Yesterday, National Review endorsed Mitt Romney. This came as a surprise to no one, and it’s significance is unclear. It seems that the operative parts of the endorsement are:

Our guiding principle has always been to select the most conservative viable candidate. In our judgment, that candidate is Mitt Romney, the former governor of Massachusetts. Unlike some other candidates in the race, Romney is a full-spectrum conservative: a supporter of free-market economics and limited government, moral causes such as the right to life and the preservation of marriage, and a foreign policy based on the national interest. While he has not talked much about the importance of resisting ethnic balkanization — none of the major candidates has — he supports enforcing the immigration laws and opposes amnesty. Those are important steps in the right direction. …

Romney is an intelligent, articulate, and accomplished former businessman and governor. At a time when voters yearn for competence and have soured on Washington because too often the Bush administration has not demonstrated it, Romney offers proven executive skill. He has demonstrated it in everything he has done in his professional life, and his tightly organized, disciplined campaign is no exception. He himself has shown impressive focus and energy. …

More than the other primary candidates, Romney has President Bush’s virtues and avoids his flaws. His moral positions, and his instincts on taxes and foreign policy, are the same. But he is less inclined to federal activism, less tolerant of overspending, better able to defend conservative positions in debate, and more likely to demand performance from his subordinates. A winning combination, by our lights. In this most fluid and unpredictable Republican field, we vote for Mitt Romney.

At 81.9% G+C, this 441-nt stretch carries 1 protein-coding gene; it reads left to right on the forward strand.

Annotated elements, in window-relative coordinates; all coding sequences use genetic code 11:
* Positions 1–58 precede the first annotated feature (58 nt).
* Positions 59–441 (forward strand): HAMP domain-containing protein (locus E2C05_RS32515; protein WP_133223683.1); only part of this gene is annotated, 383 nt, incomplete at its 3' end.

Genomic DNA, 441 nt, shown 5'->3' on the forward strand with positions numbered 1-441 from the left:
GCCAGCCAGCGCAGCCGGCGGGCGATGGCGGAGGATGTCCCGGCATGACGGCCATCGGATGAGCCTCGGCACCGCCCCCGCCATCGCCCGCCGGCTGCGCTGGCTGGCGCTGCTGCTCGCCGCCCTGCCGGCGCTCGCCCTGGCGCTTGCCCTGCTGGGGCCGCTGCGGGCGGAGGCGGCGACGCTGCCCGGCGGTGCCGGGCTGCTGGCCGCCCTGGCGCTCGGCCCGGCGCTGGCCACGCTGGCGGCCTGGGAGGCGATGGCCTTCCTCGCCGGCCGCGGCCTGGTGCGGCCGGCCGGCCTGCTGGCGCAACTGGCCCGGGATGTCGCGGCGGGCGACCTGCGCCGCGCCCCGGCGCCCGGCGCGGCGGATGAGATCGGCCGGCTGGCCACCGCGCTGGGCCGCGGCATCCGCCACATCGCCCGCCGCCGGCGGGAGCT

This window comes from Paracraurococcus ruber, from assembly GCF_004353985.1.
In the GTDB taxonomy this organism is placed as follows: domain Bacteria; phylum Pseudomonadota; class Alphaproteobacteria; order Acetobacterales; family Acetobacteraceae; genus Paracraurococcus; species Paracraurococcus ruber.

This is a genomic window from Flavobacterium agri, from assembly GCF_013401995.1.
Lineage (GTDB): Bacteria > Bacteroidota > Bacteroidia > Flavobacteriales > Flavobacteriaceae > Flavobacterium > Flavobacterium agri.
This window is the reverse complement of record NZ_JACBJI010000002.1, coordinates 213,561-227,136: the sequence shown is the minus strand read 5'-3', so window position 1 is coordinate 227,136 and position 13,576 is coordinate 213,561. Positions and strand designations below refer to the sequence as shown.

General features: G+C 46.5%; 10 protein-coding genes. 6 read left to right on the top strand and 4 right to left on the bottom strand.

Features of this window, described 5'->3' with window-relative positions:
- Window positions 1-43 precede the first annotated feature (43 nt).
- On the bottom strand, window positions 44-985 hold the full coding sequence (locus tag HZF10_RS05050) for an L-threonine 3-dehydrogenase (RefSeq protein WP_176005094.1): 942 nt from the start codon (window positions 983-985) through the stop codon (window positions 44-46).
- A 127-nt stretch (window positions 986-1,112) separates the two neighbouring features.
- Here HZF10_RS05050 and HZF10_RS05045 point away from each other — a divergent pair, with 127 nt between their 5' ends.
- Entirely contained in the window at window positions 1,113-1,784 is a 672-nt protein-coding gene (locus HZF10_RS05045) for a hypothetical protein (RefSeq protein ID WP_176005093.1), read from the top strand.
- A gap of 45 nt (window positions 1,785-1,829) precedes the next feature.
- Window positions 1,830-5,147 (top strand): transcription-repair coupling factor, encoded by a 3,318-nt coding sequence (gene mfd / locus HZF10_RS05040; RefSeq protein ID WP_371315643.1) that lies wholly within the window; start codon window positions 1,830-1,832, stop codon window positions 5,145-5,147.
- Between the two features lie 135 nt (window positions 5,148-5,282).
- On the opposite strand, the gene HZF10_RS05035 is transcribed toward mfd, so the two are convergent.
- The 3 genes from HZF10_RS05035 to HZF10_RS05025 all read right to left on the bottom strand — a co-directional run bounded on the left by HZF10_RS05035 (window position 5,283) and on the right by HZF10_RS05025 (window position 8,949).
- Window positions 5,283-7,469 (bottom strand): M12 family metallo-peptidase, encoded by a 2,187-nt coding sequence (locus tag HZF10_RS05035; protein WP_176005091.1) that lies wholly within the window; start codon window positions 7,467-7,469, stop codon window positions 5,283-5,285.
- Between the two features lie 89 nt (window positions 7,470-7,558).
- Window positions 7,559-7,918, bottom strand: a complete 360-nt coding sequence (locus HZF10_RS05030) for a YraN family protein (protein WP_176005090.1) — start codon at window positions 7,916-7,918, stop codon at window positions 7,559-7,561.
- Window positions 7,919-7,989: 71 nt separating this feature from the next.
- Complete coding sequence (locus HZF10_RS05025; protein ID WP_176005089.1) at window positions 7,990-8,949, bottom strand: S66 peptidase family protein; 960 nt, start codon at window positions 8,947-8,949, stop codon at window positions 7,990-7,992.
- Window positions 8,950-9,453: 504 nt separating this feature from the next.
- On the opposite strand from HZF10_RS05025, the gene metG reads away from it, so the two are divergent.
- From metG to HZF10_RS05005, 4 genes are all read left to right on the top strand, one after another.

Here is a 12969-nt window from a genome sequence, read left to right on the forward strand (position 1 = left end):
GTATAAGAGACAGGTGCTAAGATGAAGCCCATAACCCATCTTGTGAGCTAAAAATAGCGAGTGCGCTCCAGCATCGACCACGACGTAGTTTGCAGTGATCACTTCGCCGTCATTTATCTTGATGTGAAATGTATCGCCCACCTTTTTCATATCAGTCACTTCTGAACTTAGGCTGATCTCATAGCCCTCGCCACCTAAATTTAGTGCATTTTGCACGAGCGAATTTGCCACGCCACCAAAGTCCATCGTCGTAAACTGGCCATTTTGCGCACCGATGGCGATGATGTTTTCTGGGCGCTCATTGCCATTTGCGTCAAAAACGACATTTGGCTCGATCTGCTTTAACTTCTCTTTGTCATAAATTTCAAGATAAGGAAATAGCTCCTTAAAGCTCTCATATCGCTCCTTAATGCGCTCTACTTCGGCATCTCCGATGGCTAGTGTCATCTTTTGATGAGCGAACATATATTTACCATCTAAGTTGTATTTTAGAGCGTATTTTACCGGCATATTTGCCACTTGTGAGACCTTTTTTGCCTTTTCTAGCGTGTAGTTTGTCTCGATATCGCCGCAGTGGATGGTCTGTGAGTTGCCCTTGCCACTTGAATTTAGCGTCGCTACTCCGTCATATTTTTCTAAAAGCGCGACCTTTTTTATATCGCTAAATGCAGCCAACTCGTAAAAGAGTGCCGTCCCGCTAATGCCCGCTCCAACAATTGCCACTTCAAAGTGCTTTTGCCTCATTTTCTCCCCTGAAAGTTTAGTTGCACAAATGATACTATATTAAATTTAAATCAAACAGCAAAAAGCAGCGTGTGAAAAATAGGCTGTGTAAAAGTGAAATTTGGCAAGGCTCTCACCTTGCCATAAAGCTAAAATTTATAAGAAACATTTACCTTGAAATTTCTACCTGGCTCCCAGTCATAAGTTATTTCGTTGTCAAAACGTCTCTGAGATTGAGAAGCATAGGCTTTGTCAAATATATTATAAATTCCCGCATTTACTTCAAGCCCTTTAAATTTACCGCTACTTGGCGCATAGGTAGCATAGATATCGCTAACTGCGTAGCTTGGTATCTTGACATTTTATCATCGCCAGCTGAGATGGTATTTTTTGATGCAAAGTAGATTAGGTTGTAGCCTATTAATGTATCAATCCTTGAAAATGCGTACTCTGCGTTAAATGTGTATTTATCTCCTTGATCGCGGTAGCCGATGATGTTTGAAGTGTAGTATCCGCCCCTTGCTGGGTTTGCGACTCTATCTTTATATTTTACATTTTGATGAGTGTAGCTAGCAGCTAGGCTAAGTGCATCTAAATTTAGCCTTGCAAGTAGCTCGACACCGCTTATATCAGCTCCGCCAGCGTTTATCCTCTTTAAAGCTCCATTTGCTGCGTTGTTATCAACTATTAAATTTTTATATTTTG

They seem to be saying that Romney has checked all the boxes and checked them best. This point was made in a National Review piece last month that described Romney as:

Romney and Thompson, meanwhile, are fighting over who is the most conventional, paint-by-numbers conservative circa 1987. Creative domestic policy is off the table.

Ramesh and Lowry made the argument that the party by the old "circa 1987" model is broken. The issues of today and tomorrow are not the issues of 1987 and at least some people at NRO understand that.  What about todays issues? We have globalization, technology, and competition. Romney has good stories to tell on some of these. However, the most defining issue of today’s conservative movement and Republican Party may be national security. And as Ari Richter, the managing editor of the Concord Monitor, points out:

But it’s nonetheless striking that in the first contested Republican primary after 9/11 — and while we remain at war — NR’s editors decided foreign policy experience was not a prerequisite. (See, by contrast, the Union Leader.) Who would have guessed that NR’s endorsement would mention the word "Iraq" once (in the section on McCain!) and the words "Iran," "Islam" and "terrorist" (or variations thereof) not at all?

In other words, in a time that most conservatives think the war in Iraq and the broader War on Terror is the number one issue, National Review doesn’t discuss the issues and reverts to check boxes.

What does that tell us about the conservative movement?


4 Comments

ee2793 · December 14, 2007 at 10:39 PM

Soren v. National Review. I wonder whose side 99 44/100ths% of all Republicans will be on?

eye · December 15, 2007 at 2:49 PM

Do you really think that it is insubstantial that National Review basically didn’t talk about national security during a war?

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